Once in a while, a really incredible story hits the news — and shows us that even people we might have thought were beyond redemption aren’t as far removed from us as we think. Csanad Szegedi’s journey as the descendant of Holocaust survivors is one of those stories.
Szegedi is a Hungarian politician with a long history of making anti-Semitic statements to the media. He’s made disgusted comments about the “Jewishness” of Hungary’s political class and accused Jews of “buying up” the country. He was a prominent leader of the Jobbik Party, one of the few blatantly anti-Semitic movements in Europe. The party’s presidental candidate once publicly referred to Israeli Jews as “lice-infested, dirty murderers.”
It’s not surprising that, given this environment, Szegedi did everything he could to hide his Jewish roots after being confronted with them in 2010. In a taped conversation with a convicted felon, Szegedi was apparently blindsided when the other man offered up documents proving that Szegedi is actually Jewish through his mother’s side. It turns out his grandmother was an Auschwitz survivor, and his grandfather lived through forced labor camps.
Initially, Szegedi tried to cover the revelations up by offering to pay the convict to keep quiet. Instead, the tape was passed on to other members of the Jobbik party in an effort to undermine Szegedi’s credibility — and it worked. He’s been forced to resign from most of his party positions after going public with his story this August.
The Jobbik party claims he lied about his background, but Szegedi tells a different story. After WWII, he says, his grandparents hid their Jewish heritage to avoid further persecution. They were the only survivors in their extended families, so there was no way for him to know differently. He was even raised in the Presbyterian faith. It wasn’t until December 2011, Szegedi says, that his grandmother spoke to him honestly about her experiences in Auschwitz.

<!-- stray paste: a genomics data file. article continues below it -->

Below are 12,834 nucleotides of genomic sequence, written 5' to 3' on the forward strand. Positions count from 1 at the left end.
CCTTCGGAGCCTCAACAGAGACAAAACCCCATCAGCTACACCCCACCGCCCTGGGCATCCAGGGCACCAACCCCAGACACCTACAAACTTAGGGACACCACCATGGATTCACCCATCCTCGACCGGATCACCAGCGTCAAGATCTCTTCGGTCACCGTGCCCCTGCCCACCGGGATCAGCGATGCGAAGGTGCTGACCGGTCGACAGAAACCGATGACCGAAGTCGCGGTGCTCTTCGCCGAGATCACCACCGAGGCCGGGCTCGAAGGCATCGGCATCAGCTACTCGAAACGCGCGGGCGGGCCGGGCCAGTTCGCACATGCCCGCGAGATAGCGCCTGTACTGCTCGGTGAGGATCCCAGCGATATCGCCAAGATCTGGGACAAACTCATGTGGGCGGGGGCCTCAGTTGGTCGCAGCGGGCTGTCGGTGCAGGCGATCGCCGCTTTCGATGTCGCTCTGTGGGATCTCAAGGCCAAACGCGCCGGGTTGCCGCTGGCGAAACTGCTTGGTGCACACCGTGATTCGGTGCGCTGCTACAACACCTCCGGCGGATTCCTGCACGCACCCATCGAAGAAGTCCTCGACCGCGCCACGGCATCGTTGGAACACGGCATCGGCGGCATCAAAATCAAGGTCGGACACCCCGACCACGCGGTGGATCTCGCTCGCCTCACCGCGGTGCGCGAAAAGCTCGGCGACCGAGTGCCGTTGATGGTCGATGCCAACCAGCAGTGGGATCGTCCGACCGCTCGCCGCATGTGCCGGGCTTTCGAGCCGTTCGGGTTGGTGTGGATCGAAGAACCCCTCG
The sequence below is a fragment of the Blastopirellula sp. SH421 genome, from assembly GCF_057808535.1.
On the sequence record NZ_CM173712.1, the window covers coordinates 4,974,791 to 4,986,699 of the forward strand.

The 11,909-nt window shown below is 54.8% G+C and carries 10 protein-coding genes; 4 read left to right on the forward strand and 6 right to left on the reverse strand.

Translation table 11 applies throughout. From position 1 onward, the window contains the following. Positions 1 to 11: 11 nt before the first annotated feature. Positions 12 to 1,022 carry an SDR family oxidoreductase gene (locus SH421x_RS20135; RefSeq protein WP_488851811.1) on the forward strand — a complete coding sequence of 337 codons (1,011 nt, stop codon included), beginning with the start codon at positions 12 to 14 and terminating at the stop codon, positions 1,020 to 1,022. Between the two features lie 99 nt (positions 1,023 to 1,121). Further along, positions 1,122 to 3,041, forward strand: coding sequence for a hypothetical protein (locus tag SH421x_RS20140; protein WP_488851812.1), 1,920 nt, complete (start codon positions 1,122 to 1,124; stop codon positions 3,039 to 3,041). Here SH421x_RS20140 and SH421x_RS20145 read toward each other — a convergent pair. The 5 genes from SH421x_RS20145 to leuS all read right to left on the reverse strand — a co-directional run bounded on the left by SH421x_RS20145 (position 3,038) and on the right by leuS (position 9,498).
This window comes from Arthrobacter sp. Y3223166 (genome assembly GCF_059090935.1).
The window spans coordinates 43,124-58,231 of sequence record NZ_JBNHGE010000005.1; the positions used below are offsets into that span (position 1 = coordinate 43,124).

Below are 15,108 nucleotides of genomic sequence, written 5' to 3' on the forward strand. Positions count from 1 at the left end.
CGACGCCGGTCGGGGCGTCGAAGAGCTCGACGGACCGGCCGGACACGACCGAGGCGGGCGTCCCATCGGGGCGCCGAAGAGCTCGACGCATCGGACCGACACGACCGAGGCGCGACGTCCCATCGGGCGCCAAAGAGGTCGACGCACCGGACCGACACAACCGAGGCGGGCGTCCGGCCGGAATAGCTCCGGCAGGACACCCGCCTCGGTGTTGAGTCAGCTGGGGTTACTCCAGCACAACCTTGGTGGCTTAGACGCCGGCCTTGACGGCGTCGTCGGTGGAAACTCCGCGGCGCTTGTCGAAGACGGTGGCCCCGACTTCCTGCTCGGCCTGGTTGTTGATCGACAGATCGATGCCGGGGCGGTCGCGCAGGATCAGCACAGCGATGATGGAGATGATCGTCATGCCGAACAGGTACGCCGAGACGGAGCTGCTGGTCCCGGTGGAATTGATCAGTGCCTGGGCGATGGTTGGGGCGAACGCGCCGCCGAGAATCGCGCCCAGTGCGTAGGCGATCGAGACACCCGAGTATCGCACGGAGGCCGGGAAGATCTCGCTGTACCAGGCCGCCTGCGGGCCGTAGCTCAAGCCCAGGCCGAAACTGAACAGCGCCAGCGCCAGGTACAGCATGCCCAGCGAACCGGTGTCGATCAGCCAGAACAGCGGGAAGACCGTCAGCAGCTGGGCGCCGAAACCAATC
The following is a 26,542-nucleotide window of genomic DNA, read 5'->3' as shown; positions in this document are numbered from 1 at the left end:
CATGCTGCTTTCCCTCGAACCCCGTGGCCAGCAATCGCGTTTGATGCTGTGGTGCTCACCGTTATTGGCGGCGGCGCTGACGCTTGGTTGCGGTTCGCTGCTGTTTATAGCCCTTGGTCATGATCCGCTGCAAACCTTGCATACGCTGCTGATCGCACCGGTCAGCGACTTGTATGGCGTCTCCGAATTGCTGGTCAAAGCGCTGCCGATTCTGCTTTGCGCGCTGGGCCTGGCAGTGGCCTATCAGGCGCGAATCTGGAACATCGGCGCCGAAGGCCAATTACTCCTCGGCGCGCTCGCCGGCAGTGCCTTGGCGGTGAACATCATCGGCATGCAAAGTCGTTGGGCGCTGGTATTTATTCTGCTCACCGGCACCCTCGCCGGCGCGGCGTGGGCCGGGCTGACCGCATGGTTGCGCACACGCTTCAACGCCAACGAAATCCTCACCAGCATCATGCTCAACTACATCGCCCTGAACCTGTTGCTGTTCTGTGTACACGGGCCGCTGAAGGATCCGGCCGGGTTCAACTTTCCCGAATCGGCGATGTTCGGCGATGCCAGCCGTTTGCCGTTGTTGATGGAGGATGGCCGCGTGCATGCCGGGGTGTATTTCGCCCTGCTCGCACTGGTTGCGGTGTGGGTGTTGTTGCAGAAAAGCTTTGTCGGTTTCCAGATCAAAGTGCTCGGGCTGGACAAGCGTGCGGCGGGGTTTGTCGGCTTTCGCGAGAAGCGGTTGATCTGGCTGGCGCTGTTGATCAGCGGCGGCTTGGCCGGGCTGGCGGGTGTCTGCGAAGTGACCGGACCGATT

Since then, he’s had a crisis of conscience. He’s issued a public apology for any past statements that have offended the Jewish community and pledged to visit Auschwitz to pay his respects. He also met with a prominent orthodox Rabbi in the Jewish Hungarian community.
Rabbi Slomo Koves told the Associated Press that the meeting was stressful, but “[a]s a rabbi … it is my duty to receive every person who is in a situation of crisis and especially a Jew who has just now faced his heritage.”
It’s been a challenging time for Szegedi, both professionally and personally — he’s been abandoned by his colleagues and even his personal assistant since his background became public. But it’s also an opportunity to grow.
Rabbi Koves told the Wall Street Journal, “I wish for him that he be able to redeem the past years. He can do that best, if, apart from getting to know his own roots, he does everything in his power to keep others from being led astray, like he had been.”
Photo credit: Roy Lindman via Wikipedia.org